Today is November 25, 2017 /

UVJC-Hillel Film Series 2018

Films screened Wednesdays 7pm in Carpenter 13 at Dartmouth College

Free movies, 7pm every Wednesday in January and February  in Carpenter Hall, Room 13 at Dartmouth, the Jewish Film Series furnished by Kol Ha’Emek: The Upper Valley Jewish Community and Dartmouth Hillel.

Jan 3 – Joshua Then and Now (1985)

Based on Mordechai Richler’s semi-autobiographical novel, this film relates the life and times of a Jewish writer living in Canada, whose father was a small-time gangster, who marries into a politically and socially prominent WASP family. 118 minutes; rated R.

 

 

 

 

Jan 10 – Above and Beyond (2015)

In 1948, three years after the liberation of Nazi death camps, a group of Jewish American pilots answered a call for help. In secret and at great personal risk, they smuggled planes out of the United States, trained behind the Iron Curtain in Czechoslovakia, and flew for Israel in the War for Independence. As members of the Machal – volun­teers from abroad – this ragtag band of brothers not only turned the tide of the war; they also embarked on personal journeys of discovery and renewed Jewish pride. 85 minutes; unrated.

 

 

 

Jan 17 – Majority of One (1961)

Japanese businessman and widower Koichi Asano (Alec Guiness) and Brooklyn widow Bertha Jacoby (Rosalind Russell) are at an age when they’ve done a lot of living and learning. Now, with a bit of luck, love may reenter their lives – IF they learn again the lessons of tole­rance, forgiveness, kindness, and devotion. 149 minutes; not rated.

 

 

 

 

 

 

 

 

Jan 24 – Hester Street (1975)

Carole Kane stars with Steven Keats and Doris Roberts in the touch­ing tale of Gitl, a young Jewish woman who comes to America in the 1890s, only to discover that her husband Jake has given up the ways of the old country.  Beyond that, he has also taken up with a new girlfriend and a new life. By turns heartbreaking, comic, and sharply observed, this remarkable film garnered Kane an Academy Award nomination as Best Actress in 1975 and launched the career of director Joan Micklin Silver. 90 minutes; rated PG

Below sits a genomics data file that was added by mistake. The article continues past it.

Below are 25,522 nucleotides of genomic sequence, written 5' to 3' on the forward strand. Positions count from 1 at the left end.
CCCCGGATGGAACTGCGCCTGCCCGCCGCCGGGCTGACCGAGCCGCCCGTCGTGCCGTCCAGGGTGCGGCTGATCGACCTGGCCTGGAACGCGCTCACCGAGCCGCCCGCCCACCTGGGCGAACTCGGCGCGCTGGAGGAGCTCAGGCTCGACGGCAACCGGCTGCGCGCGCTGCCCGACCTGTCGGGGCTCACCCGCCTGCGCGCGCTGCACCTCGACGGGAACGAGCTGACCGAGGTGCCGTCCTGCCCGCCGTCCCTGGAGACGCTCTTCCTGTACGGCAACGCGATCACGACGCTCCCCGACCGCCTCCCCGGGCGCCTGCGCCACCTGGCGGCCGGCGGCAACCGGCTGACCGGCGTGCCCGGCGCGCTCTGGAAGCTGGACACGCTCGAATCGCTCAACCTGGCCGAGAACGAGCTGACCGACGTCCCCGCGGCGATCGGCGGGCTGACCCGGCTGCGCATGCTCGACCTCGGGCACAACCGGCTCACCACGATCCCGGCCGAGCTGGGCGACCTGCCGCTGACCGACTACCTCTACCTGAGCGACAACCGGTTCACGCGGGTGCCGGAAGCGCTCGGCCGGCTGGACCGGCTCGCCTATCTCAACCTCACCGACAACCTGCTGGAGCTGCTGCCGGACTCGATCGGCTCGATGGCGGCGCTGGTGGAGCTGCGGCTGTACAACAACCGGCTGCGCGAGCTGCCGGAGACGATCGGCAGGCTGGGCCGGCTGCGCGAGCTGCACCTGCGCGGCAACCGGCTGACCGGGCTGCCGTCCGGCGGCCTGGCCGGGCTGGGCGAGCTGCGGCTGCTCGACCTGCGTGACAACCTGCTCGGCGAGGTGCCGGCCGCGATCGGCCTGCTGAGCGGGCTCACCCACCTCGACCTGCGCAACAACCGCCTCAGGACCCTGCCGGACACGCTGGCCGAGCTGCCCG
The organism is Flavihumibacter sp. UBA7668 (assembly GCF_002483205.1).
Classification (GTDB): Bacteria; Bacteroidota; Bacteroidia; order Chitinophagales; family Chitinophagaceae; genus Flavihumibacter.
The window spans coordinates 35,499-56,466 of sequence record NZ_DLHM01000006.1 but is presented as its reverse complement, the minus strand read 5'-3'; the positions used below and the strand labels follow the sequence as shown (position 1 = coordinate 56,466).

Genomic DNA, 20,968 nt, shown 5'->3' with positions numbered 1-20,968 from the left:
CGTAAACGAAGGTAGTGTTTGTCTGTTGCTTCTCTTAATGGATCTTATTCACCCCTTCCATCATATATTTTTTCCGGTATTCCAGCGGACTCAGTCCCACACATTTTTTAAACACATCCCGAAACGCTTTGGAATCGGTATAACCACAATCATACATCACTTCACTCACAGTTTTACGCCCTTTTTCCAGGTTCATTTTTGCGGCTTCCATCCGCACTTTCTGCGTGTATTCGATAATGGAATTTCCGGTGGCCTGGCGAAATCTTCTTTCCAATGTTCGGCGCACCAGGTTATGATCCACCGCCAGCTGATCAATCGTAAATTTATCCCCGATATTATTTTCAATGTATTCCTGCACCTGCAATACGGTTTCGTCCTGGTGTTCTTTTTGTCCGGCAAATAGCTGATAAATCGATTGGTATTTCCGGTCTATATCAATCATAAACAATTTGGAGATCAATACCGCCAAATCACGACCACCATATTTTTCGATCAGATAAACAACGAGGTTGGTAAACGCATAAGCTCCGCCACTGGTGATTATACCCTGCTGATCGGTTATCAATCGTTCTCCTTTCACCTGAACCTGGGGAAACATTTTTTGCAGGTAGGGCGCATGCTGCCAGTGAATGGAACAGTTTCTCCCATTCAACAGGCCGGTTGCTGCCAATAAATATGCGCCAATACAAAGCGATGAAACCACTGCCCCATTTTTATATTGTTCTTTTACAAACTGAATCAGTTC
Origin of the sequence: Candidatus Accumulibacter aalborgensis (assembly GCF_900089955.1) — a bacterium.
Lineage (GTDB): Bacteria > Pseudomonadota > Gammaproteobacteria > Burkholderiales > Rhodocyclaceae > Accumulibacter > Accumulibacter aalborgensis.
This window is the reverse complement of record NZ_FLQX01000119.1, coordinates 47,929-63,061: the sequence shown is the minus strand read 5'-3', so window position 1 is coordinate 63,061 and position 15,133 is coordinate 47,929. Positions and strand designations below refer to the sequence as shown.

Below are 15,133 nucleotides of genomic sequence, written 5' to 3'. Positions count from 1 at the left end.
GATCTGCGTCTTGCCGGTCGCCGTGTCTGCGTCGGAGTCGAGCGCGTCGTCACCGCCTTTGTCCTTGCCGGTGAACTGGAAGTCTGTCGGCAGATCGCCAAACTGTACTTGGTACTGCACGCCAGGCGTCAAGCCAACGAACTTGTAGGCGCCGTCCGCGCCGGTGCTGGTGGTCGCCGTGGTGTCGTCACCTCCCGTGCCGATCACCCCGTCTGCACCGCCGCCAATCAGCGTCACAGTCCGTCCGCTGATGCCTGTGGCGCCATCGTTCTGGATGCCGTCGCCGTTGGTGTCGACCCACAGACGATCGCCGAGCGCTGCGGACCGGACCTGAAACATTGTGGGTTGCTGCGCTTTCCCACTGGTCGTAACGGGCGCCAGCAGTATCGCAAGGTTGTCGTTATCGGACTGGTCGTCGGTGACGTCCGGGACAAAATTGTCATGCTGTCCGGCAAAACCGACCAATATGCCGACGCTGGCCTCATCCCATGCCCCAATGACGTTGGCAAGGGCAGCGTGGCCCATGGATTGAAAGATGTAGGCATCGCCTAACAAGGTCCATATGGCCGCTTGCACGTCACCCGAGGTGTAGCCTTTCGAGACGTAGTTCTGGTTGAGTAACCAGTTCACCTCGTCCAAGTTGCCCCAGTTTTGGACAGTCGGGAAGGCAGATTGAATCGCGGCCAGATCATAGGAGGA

Jan 31 – Au Revoir les Enfants (1987)

Louis Malle’s autobiographical story of friendship and devastating loss focuses on two boys living in Nazi-occupied France. At a pro­vincial Catholic boarding school, the precocious youths enjoy true camaraderie – until a secret is revealed. The film is a subtle, precise­ly observed tale of courage, cowardice, and tragic awakening. 105 minutes; French, with English subtitles. Unrated.

 

 

 

 

 

 

Feb 7 – Gentleman’s Agreement (1947)

Gregory Peck received an Oscar nomination for his portrayal of a journalist investigating anti-Semitism in early post-war years.  One of the first Hollywood films to address this topic, Celeste Hole, Dorothy McGuire, and Dean Stockwell round out a stellar cast in a riveting exploration of prejudice.  118 minutes.  Unrated.

 

 

 

 

 

 

 

Feb 14 – Sarah’s Key (2010)

One of the darkest moments in French history occurred in 1942 Paris when French officials rounded up over 10,000 Jews and placed them in local camps. Eventually over 8,000 were sent off to German con­centration camps. As 10-year old Sarah and her family are being arrested, she hides her younger brother in a closet. After realizing she will not be allowed to go home, Sarah does whatever she can to get back to her brother. In 2009, a journalist named Julia is on as­sign­ment to write a story on the deported Jews in 1942. When she moves into her father-in-law’s childhood apartment, she realizes it once belonged to the Strazynski family and their daughter Sarah.  111 minutes; rated PG-13 for thematic material including disturbing situations involving the Holocaust.

 

 

 

 

 

Feb 21 – Kissing Jessica Stein (2001)

A new spin on sex and the single girl, Kissing Jessica Stein was written by costars Jennifer Westfeldt and Heather Juergensen when they were in college.  The final product carries to wonderful extremes what can happen when one has had too many blind dates.  97 minutes; rated R for sexual content and language.  We will also screen one or more deleted scenes.

 

 

 

 

 

 

Feb 28 – The Other Son (2011)

As he is preparing to join the Israeli Army for his national service, Joseph discovers that he is not his parents’ biological son; he was inadvertently switched at birth with Yacine, the son of a Palestinian family from the West Bank.  The lives of the two families are turned upside-down, forcing them to reassess their respective identities, values, and beliefs.  105 minutes; French and Hebrew, with English subtitles; not rated.